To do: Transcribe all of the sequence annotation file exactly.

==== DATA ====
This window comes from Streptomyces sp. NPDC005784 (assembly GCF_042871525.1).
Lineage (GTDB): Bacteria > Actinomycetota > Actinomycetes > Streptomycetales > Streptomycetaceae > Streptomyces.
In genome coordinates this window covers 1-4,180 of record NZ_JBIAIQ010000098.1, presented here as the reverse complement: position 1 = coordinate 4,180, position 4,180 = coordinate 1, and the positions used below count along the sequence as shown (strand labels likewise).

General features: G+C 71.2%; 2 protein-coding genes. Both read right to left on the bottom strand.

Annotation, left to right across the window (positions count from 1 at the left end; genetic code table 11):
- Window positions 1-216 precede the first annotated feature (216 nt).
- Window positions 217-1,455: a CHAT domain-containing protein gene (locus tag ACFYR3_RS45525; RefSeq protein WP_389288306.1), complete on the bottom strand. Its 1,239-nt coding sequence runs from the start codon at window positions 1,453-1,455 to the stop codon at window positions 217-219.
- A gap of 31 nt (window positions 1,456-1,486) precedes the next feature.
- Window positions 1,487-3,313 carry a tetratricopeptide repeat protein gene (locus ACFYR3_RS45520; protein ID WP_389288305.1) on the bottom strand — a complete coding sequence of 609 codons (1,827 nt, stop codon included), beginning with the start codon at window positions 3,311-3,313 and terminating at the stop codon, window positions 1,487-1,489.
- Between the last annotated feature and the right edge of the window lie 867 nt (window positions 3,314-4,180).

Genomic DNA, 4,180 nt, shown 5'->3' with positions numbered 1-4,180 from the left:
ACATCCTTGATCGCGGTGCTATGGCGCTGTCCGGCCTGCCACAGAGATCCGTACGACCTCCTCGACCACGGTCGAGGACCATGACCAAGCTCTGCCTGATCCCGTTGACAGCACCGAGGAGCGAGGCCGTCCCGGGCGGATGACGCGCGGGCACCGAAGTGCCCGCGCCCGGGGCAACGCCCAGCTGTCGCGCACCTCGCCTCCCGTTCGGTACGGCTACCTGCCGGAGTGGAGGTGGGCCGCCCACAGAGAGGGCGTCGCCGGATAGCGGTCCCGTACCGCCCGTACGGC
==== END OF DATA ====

This window comes from Streptomyces sp. NPDC005784 (assembly GCF_042871525.1).
Lineage (GTDB): Bacteria > Actinomycetota > Actinomycetes > Streptomycetales > Streptomycetaceae > Streptomyces.
In genome coordinates this window covers 1-4,180 of record NZ_JBIAIQ010000098.1, presented here as the reverse complement: position 1 = coordinate 4,180, position 4,180 = coordinate 1, and the positions used below count along the sequence as shown (strand labels likewise).

General features: G+C 71.2%; 2 protein-coding genes. Both read right to left on the bottom strand.

Annotation, left to right across the window (positions count from 1 at the left end; genetic code table 11):
- Window positions 1-216 precede the first annotated feature (216 nt).
- Window positions 217-1,455: a CHAT domain-containing protein gene (locus tag ACFYR3_RS45525; RefSeq protein WP_389288306.1), complete on the bottom strand. Its 1,239-nt coding sequence runs from the start codon at window positions 1,453-1,455 to the stop codon at window positions 217-219.
- A gap of 31 nt (window positions 1,456-1,486) precedes the next feature.
- Window positions 1,487-3,313 carry a tetratricopeptide repeat protein gene (locus ACFYR3_RS45520; protein ID WP_389288305.1) on the bottom strand — a complete coding sequence of 609 codons (1,827 nt, stop codon included), beginning with the start codon at window positions 3,311-3,313 and terminating at the stop codon, window positions 1,487-1,489.
- Between the last annotated feature and the right edge of the window lie 867 nt (window positions 3,314-4,180).

Genomic DNA, 4,180 nt, shown 5'->3' with positions numbered 1-4,180 from the left:
ACATCCTTGATCGCGGTGCTATGGCGCTGTCCGGCCTGCCACAGAGATCCGTACGACCTCCTCGACCACGGTCGAGGACCATGACCAAGCTCTGCCTGATCCCGTTGACAGCACCGAGGAGCGAGGCCGTCCCGGGCGGATGACGCGCGGGCACCGAAGTGCCCGCGCCCGGGGCAACGCCCAGCTGTCGCGCACCTCGCCTCCCGTTCGGTACGGCTACCTGCCGGAGTGGAGGTGGGCCGCCCACAGAGAGGGCGTCGCCGGATAGCGGTCCCGTACCGCCCGTACGGC